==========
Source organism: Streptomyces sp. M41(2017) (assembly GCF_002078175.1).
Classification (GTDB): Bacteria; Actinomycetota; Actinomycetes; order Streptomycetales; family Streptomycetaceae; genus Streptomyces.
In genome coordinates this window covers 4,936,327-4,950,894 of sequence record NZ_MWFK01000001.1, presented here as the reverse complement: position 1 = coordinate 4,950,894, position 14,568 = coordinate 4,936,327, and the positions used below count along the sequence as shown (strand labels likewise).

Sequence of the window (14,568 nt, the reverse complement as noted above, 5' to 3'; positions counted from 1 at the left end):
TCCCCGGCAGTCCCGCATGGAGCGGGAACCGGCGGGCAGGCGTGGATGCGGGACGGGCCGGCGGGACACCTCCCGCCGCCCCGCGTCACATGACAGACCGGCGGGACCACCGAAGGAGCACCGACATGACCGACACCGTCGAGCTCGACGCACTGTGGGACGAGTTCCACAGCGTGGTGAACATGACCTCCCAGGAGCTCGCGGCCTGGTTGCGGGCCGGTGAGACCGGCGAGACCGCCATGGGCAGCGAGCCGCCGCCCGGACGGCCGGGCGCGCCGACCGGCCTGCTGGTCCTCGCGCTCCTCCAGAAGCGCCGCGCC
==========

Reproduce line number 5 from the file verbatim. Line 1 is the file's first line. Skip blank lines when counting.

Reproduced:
TCCCCGGCAGTCCCGCATGGAGCGGGAACCGGCGGGCAGGCGTGGATGCGGGACGGGCCGGCGGGACACCTCCCGCCGCCCCGCGTCACATGACAGACCGGCGGGACCACCGAAGGAGCACCGACATGACCGACACCGTCGAGCTCGACGCACTGTGGGACGAGTTCCACAGCGTGGTGAACATGACCTCCCAGGAGCTCGCGGCCTGGTTGCGGGCCGGTGAGACCGGCGAGACCGCCATGGGCAGCGAGCCGCCGCCCGGACGGCCGGGCGCGCCGACCGGCCTGCTGGTCCTCGCGCTCCTCCAGAAGCGCCGCGCC